Date of Graduation
Statler College of Engineering and Mineral Resources
Lane Department of Computer Science and Electrical Engineering
Elaine M Eschen
Evidence from investigations of genetic differences among human beings shows that genetic diseases are often the results of genetic mutations. The most common form of these mutations is single nucleotide polymorphism (SNP). A complete map of all SNPs in the human genome will be extremely valuable for studying the relationships between specific haplotypes and specific genetic diseases. Some recent discoveries show that the DNA sequence of human beings can be partitioned into long blocks where genetic recombination has been rare. Then, inferring both haplotypes from chromosome sequences is a biologically meaningful research topic, which has compounded mathematical and computational problems.;We are interested in the algorithmic implications to infer haplotypes from long blocks of DNA that have not undergone recombination in populations. The assumption justifies a model of haplotype evolution---haplotypes in a population evolves along a coalescent, based on the standard population-genetic assumption of infinite sites, which as a rooted tree is a perfect phylogeny. The Perfect Phylogeny Haplotyping (PPH) Problem was introduced by Daniel Gusfield in 2002. A nearly linear-time solution to the PPH problem (O( nmalpha(nm)), where alpha is the extremely slowly growing inverse Ackerman function) is provided. However, it is very complex and difficult to implement. So far, even the best practical solution to the PPH problem has the worst-case running time of O( nm2). D. Gusfield conjectured that a linear-time ( O(nm)) solution to the PPH problem should be possible.;We solve the conjecture of Gusfield by introducing a linear-time algorithm for the PPH problem. Different kinds of posets for haplotype matrices and genotype matrices are designed and the relationships between them are studied. Since redundant calculations can be avoided by the transitivity of partial ordering in posets, we design a linear-time (O(nm )) algorithm for the PPH problem that provides all the possible solutions from an input. The algorithm is fully implemented and the simulation shows that it is much faster than previous methods.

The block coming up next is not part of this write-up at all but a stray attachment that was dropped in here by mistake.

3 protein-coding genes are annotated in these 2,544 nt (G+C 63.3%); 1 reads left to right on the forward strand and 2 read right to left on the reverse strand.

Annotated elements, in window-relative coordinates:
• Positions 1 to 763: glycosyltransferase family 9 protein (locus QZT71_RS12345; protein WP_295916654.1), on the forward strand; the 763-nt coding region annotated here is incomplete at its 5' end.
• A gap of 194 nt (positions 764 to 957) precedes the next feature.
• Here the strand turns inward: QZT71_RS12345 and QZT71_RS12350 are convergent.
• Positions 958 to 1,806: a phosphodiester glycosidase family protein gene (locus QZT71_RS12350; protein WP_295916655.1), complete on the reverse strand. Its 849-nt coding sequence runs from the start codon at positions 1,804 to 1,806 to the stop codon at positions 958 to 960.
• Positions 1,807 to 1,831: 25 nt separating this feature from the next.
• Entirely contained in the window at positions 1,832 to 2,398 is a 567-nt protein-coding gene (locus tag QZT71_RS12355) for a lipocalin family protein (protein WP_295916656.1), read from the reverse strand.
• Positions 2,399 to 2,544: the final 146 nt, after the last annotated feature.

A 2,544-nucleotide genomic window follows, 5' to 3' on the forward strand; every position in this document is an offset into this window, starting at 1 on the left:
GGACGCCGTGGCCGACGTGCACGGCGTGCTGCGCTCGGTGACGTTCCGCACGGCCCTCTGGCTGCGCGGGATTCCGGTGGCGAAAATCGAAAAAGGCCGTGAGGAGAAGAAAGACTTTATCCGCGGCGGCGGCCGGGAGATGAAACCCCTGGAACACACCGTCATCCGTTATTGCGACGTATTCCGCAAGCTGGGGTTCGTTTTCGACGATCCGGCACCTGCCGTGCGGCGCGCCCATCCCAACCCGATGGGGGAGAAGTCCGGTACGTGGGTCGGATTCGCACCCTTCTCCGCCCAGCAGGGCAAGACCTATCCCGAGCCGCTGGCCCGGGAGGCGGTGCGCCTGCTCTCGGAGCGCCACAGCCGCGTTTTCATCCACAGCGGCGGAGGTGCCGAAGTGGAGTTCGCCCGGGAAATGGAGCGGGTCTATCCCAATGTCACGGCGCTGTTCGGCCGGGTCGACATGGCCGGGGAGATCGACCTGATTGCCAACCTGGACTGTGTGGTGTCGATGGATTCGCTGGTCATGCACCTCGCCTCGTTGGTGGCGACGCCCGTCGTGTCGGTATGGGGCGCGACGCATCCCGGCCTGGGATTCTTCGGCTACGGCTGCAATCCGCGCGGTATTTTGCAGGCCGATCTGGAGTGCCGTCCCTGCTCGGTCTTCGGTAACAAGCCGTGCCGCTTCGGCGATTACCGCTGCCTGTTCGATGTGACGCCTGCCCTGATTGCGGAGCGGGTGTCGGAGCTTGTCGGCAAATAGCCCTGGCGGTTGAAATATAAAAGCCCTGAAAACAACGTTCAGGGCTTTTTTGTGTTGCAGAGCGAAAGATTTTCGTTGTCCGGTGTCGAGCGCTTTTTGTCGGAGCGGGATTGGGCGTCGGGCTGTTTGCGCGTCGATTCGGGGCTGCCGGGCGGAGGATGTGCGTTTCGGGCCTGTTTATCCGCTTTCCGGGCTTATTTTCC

Liu, Yunkai, "Graph algorithms for the haplotyping problem" (2005). Graduate Theses, Dissertations, and Problem Reports. 4170.